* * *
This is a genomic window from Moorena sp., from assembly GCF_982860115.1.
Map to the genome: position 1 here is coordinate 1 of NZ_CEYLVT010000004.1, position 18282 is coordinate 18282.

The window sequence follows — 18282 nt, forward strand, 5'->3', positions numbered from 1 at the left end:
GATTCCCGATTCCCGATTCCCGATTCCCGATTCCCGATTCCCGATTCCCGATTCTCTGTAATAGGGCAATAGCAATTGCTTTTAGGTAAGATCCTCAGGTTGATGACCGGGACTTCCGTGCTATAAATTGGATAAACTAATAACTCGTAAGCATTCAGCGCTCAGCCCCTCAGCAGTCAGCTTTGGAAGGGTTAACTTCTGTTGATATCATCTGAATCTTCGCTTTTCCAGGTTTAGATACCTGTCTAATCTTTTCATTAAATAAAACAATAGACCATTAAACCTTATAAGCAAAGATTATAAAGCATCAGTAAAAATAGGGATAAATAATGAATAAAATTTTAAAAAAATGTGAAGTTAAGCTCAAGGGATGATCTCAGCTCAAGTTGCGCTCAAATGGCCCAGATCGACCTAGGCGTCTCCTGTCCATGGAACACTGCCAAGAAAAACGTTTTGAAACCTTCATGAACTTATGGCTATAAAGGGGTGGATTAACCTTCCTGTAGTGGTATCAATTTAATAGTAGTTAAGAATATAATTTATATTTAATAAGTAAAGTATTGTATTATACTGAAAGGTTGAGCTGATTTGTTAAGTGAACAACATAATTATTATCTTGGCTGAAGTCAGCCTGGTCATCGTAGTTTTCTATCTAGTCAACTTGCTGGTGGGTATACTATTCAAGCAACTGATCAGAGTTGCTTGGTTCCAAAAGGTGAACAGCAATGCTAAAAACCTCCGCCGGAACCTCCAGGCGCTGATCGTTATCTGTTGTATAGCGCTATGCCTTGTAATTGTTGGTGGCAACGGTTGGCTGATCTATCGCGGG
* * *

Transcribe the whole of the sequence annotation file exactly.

This is a genomic window from Moorena sp., from assembly GCF_982860115.1.
Map to the genome: position 1 here is coordinate 1 of NZ_CEYLVT010000004.1, position 18282 is coordinate 18282.

The window sequence follows — 18282 nt, forward strand, 5'->3', positions numbered from 1 at the left end:
GATTCCCGATTCCCGATTCCCGATTCCCGATTCCCGATTCCCGATTCCCGATTCTCTGTAATAGGGCAATAGCAATTGCTTTTAGGTAAGATCCTCAGGTTGATGACCGGGACTTCCGTGCTATAAATTGGATAAACTAATAACTCGTAAGCATTCAGCGCTCAGCCCCTCAGCAGTCAGCTTTGGAAGGGTTAACTTCTGTTGATATCATCTGAATCTTCGCTTTTCCAGGTTTAGATACCTGTCTAATCTTTTCATTAAATAAAACAATAGACCATTAAACCTTATAAGCAAAGATTATAAAGCATCAGTAAAAATAGGGATAAATAATGAATAAAATTTTAAAAAAATGTGAAGTTAAGCTCAAGGGATGATCTCAGCTCAAGTTGCGCTCAAATGGCCCAGATCGACCTAGGCGTCTCCTGTCCATGGAACACTGCCAAGAAAAACGTTTTGAAACCTTCATGAACTTATGGCTATAAAGGGGTGGATTAACCTTCCTGTAGTGGTATCAATTTAATAGTAGTTAAGAATATAATTTATATTTAATAAGTAAAGTATTGTATTATACTGAAAGGTTGAGCTGATTTGTTAAGTGAACAACATAATTATTATCTTGGCTGAAGTCAGCCTGGTCATCGTAGTTTTCTATCTAGTCAACTTGCTGGTGGGTATACTATTCAAGCAACTGATCAGAGTTGCTTGGTTCCAAAAGGTGAACAGCAATGCTAAAAACCTCCGCCGGAACCTCCAGGCGCTGATCGTTATCTGTTGTATAGCGCTATGCCTTGTAATTGTTGGTGGCAACGGTTGGCTGATCTATCGCGGG